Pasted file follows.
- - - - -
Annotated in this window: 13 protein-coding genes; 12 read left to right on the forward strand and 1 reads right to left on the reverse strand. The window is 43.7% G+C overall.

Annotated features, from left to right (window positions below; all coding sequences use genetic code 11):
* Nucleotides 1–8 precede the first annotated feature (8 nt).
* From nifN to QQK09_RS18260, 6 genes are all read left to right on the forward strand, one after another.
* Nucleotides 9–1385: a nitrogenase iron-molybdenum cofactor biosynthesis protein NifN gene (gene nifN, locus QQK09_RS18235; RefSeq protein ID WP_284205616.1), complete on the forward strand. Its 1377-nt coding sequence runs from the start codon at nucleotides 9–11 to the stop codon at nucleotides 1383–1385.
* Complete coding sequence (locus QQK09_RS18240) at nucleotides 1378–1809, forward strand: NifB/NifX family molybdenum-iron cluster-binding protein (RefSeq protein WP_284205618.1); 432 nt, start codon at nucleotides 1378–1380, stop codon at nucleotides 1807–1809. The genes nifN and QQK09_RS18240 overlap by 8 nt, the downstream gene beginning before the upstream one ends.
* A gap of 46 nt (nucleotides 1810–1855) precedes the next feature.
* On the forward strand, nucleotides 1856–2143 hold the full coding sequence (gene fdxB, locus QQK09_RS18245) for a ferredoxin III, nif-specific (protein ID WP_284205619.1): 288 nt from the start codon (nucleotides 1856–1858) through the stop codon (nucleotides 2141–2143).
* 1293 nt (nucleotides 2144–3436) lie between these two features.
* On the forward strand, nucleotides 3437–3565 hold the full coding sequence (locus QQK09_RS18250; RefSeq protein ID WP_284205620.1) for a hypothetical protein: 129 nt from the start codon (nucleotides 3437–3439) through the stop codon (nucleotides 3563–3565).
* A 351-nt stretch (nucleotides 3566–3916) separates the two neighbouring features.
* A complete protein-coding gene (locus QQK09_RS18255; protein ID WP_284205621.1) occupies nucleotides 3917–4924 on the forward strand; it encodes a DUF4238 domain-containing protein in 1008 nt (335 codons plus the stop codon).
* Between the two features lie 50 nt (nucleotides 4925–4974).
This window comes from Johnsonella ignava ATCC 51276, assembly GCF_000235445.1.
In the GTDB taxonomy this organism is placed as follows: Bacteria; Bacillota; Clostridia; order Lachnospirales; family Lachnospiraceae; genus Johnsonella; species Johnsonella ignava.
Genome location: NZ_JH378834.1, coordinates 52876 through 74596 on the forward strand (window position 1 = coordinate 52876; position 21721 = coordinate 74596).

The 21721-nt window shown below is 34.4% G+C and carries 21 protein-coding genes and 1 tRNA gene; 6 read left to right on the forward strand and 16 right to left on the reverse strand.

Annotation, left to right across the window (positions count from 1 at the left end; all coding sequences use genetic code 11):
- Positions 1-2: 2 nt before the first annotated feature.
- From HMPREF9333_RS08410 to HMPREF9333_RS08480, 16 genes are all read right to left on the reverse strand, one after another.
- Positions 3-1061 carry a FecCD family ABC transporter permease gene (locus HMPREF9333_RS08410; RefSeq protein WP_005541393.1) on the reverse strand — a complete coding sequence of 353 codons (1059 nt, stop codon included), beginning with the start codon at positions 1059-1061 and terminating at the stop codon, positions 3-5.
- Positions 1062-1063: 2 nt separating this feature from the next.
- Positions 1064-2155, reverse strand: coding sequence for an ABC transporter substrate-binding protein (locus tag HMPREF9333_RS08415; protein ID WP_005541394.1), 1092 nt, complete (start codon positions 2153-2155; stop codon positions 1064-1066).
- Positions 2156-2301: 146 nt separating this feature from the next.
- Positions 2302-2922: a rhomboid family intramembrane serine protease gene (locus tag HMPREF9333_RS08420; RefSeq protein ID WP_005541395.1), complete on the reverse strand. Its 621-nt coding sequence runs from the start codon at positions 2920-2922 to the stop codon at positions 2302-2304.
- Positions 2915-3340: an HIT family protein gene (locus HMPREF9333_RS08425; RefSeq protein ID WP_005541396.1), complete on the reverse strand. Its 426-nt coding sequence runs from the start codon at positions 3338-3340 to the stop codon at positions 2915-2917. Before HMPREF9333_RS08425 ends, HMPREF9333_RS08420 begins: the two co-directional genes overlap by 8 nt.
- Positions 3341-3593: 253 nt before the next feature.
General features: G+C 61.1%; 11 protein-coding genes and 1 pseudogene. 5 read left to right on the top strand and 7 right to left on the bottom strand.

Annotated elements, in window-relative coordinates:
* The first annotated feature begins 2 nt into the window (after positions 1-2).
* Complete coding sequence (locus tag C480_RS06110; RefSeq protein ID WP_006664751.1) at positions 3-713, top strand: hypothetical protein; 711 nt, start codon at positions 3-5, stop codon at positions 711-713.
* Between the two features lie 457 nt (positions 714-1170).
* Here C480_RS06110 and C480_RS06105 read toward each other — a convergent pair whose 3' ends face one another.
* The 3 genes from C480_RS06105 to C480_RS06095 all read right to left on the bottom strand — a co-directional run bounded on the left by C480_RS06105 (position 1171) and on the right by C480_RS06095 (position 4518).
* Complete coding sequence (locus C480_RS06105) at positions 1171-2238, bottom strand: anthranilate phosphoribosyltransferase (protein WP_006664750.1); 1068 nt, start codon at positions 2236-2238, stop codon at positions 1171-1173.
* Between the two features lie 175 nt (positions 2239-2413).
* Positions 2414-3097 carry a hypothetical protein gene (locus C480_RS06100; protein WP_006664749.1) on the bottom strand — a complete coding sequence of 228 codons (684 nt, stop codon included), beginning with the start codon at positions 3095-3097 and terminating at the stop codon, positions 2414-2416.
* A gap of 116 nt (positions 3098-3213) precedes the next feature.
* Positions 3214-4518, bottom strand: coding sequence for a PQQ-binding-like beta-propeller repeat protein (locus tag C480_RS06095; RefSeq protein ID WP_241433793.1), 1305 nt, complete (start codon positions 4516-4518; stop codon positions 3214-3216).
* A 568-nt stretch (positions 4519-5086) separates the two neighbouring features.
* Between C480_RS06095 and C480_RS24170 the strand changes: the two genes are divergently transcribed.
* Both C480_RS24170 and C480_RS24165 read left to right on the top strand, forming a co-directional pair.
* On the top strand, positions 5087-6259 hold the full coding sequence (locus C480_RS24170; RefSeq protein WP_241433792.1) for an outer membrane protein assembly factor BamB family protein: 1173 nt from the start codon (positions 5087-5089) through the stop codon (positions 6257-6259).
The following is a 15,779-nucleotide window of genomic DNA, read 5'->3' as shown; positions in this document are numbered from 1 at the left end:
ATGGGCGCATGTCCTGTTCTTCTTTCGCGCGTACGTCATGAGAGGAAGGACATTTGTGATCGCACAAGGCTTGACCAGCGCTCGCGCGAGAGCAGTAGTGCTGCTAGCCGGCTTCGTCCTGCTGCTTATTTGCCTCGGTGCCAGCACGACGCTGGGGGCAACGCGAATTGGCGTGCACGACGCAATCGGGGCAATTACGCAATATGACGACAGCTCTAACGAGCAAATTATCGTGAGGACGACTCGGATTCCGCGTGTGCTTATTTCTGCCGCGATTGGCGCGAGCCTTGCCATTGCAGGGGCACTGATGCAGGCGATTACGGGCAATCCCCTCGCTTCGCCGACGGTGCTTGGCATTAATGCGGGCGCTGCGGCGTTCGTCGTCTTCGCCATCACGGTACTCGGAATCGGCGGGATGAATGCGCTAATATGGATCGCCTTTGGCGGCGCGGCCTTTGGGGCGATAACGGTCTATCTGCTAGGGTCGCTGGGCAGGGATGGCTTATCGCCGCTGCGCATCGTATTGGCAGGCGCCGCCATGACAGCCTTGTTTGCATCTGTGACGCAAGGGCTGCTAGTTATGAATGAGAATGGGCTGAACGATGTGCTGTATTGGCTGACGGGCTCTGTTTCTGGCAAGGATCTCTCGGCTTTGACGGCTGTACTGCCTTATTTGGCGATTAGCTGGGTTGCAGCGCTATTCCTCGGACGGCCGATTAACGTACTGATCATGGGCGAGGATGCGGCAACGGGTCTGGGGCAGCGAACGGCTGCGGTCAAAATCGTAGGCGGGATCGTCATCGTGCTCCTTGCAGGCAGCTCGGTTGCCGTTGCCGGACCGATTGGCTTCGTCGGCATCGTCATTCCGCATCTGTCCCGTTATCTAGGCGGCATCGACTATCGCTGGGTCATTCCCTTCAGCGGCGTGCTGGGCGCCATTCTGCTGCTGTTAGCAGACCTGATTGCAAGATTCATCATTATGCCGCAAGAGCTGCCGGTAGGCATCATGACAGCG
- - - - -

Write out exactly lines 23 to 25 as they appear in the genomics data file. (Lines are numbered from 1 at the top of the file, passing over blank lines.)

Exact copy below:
- Positions 1064-2155, reverse strand: coding sequence for an ABC transporter substrate-binding protein (locus tag HMPREF9333_RS08415; protein ID WP_005541394.1), 1092 nt, complete (start codon positions 2153-2155; stop codon positions 1064-1066).
- Positions 2156-2301: 146 nt separating this feature from the next.
- Positions 2302-2922: a rhomboid family intramembrane serine protease gene (locus tag HMPREF9333_RS08420; RefSeq protein ID WP_005541395.1), complete on the reverse strand. Its 621-nt coding sequence runs from the start codon at positions 2920-2922 to the stop codon at positions 2302-2304.